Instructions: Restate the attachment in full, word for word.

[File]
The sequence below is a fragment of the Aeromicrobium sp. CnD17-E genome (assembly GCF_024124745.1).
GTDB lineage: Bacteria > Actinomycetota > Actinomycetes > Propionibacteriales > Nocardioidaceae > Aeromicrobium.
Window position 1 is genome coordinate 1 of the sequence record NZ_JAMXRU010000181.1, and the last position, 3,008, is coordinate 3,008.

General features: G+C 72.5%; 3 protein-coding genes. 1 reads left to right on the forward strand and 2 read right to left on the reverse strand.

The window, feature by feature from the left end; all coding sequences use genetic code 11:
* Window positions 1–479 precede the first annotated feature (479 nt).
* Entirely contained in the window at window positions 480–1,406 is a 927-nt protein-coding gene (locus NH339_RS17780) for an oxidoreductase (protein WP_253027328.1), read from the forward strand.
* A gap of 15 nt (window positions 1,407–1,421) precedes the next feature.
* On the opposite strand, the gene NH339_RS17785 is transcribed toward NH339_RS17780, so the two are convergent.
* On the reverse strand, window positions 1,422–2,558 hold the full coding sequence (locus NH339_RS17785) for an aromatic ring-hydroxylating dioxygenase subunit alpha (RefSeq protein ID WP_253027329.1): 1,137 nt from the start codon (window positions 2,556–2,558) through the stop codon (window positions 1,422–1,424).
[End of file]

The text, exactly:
The sequence below is a fragment of the Aeromicrobium sp. CnD17-E genome (assembly GCF_024124745.1).
GTDB lineage: Bacteria > Actinomycetota > Actinomycetes > Propionibacteriales > Nocardioidaceae > Aeromicrobium.
Window position 1 is genome coordinate 1 of the sequence record NZ_JAMXRU010000181.1, and the last position, 3,008, is coordinate 3,008.

General features: G+C 72.5%; 3 protein-coding genes. 1 reads left to right on the forward strand and 2 read right to left on the reverse strand.

The window, feature by feature from the left end; all coding sequences use genetic code 11:
* Window positions 1–479 precede the first annotated feature (479 nt).
* Entirely contained in the window at window positions 480–1,406 is a 927-nt protein-coding gene (locus NH339_RS17780) for an oxidoreductase (protein WP_253027328.1), read from the forward strand.
* A gap of 15 nt (window positions 1,407–1,421) precedes the next feature.
* On the opposite strand, the gene NH339_RS17785 is transcribed toward NH339_RS17780, so the two are convergent.
* On the reverse strand, window positions 1,422–2,558 hold the full coding sequence (locus NH339_RS17785) for an aromatic ring-hydroxylating dioxygenase subunit alpha (RefSeq protein ID WP_253027329.1): 1,137 nt from the start codon (window positions 2,556–2,558) through the stop codon (window positions 1,422–1,424).